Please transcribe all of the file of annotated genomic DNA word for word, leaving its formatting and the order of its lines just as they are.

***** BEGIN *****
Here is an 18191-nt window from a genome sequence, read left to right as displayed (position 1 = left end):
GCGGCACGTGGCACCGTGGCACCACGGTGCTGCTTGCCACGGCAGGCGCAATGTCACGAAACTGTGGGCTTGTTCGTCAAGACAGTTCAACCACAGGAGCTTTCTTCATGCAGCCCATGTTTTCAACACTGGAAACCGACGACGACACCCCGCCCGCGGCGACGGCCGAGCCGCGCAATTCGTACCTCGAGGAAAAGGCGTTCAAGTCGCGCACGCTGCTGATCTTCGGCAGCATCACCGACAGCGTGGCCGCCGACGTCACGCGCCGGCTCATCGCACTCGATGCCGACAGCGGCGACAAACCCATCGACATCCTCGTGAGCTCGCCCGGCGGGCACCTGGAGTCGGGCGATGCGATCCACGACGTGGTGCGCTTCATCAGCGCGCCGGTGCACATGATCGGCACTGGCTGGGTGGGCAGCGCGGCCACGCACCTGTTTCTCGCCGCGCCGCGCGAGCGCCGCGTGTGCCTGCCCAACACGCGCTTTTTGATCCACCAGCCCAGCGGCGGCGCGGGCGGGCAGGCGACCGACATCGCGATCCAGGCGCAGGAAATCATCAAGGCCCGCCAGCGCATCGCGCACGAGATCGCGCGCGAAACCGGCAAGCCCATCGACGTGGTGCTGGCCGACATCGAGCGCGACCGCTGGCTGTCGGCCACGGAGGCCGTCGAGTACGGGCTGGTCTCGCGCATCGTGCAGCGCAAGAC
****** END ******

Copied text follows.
Here is an 18191-nt window from a genome sequence, read left to right as displayed (position 1 = left end):
GCGGCACGTGGCACCGTGGCACCACGGTGCTGCTTGCCACGGCAGGCGCAATGTCACGAAACTGTGGGCTTGTTCGTCAAGACAGTTCAACCACAGGAGCTTTCTTCATGCAGCCCATGTTTTCAACACTGGAAACCGACGACGACACCCCGCCCGCGGCGACGGCCGAGCCGCGCAATTCGTACCTCGAGGAAAAGGCGTTCAAGTCGCGCACGCTGCTGATCTTCGGCAGCATCACCGACAGCGTGGCCGCCGACGTCACGCGCCGGCTCATCGCACTCGATGCCGACAGCGGCGACAAACCCATCGACATCCTCGTGAGCTCGCCCGGCGGGCACCTGGAGTCGGGCGATGCGATCCACGACGTGGTGCGCTTCATCAGCGCGCCGGTGCACATGATCGGCACTGGCTGGGTGGGCAGCGCGGCCACGCACCTGTTTCTCGCCGCGCCGCGCGAGCGCCGCGTGTGCCTGCCCAACACGCGCTTTTTGATCCACCAGCCCAGCGGCGGCGCGGGCGGGCAGGCGACCGACATCGCGATCCAGGCGCAGGAAATCATCAAGGCCCGCCAGCGCATCGCGCACGAGATCGCGCGCGAAACCGGCAAGCCCATCGACGTGGTGCTGGCCGACATCGAGCGCGACCGCTGGCTGTCGGCCACGGAGGCCGTCGAGTACGGGCTGGTCTCGCGCATCGTGCAGCGCAAGAC